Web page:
This is a romance book. I’m not a fan of romance. But I was in the mood to read a Taylor Jenkins Reid book and the premise sounded intriguing. It deals with fate, destiny, life choices, all things that are contributing to my current quarter life crisis. But ultimately, this fell super flat.

The main character was kind of dumb and self-destructive, which is a relatable trait but it was in a way that didn’t even make sense and just felt like a way to move the plot forward. We had the token, quirky black friend who was more of a caricature than an actual person and the bland love interests (including one who really abused his position) who were practically interchangeable. Overall, this one had promise but to me wasn’t executed well.

Rating: 2/5 stars

The Starless Sea by Erin Morgenstern

My next book in April has been on my TBR basically since I found out about it. It’s the second book from Erin Morgenstern who wrote The Night Circus, an amazing book. The premise seemed great, the cover is gorgeous, all good things? Let me first say, this wasn’t a bad book at all. But I just struggle to even summarize what happened because for me there were no clear stakes or plot.

This is one I think can benefit from a physical reread and perhaps I’ll be able to understand it more. The writing was gorgeous, as I expected, but I just can’t even really say much that happened. Also, I felt that the relationship between the MC and his love interest wasn’t developed very strongly at all and when it clicked that they were “in love” I was confused wondering if I missed any parts where they’d connected.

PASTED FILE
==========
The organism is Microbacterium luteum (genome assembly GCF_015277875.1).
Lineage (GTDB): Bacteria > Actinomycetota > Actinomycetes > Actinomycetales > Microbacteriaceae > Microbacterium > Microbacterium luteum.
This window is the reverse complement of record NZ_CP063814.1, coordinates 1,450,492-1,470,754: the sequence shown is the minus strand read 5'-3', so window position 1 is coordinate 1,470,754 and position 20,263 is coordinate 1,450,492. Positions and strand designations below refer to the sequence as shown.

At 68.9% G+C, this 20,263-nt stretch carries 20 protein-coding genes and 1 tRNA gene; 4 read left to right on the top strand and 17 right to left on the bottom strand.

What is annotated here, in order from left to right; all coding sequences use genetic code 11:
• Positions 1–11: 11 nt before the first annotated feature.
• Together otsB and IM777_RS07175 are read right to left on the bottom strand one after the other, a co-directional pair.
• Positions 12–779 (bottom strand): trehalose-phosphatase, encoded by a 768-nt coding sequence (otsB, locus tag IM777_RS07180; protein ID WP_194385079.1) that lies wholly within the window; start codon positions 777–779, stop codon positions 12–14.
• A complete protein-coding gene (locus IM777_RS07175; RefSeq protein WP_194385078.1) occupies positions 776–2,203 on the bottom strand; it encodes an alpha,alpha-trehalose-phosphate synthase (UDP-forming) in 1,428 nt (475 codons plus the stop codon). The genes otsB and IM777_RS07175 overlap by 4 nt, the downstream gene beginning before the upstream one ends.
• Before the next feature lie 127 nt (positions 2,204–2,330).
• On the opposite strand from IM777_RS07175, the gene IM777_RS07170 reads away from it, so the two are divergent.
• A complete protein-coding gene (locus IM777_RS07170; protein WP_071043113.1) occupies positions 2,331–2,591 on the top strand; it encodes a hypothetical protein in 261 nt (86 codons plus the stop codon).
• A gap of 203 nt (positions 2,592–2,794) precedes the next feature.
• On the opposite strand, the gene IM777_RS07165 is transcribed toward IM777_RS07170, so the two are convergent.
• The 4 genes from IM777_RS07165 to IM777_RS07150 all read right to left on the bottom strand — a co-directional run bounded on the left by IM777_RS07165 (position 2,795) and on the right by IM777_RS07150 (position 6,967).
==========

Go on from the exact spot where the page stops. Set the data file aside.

Rating: 3/5 stars

Before the Devil Breaks You by Libba Bray

Although I didn’t enjoy the second book in the Diviners series much, I knew I’d continue with the series. And I am glad I did. This one was amazing. Sure, I still had to read about Ling (*eye roll*) but I also got to read more about my favorite characters: Evie, Sam, Memphis and Theta. Plus, this storyline/mystery was a lot more interesting. The only subplot I didn’t care for much was Mabel’s, but even that was as boring as I found the sleepwalking in the second.

This book was entertaining, lots of cute moments between the characters. I love reading books with ensemble casts and groups of friends. This one had just that and I loved seeing them engage with one another more. Can’t wait to read the last book in the series.

Rating: 5/5 stars

The Queen of the Tearling by Erika Johansen

Next up was the Queen of the Tearling. I haven’t heard much about this book on Booktube and some of the reviews I did hear were quite mixed. So I had overall average expectations going into this one. I’m happy to report that I was pleasantly surprised with this book. I found it to be really entertaining and the main character had a strong personality without being overbearing or annoying, which can be common in YA protagonists. This is a series I plan on continuing.

Rating: 4/5 stars

The Shadow of the Wind by Carlos Ruiz Zafón

If you’ve seen some of my previous posts, you might know that I lived in Barcelona. Due to the current state of the world I had to return and I’ve missed living in Spain a lot. So the next book in April that I read is set in Barcelona. It’s about a boy who finds a book and he realizes that someone is trying to erase the existence of that book’s author by destroying every copy of their book.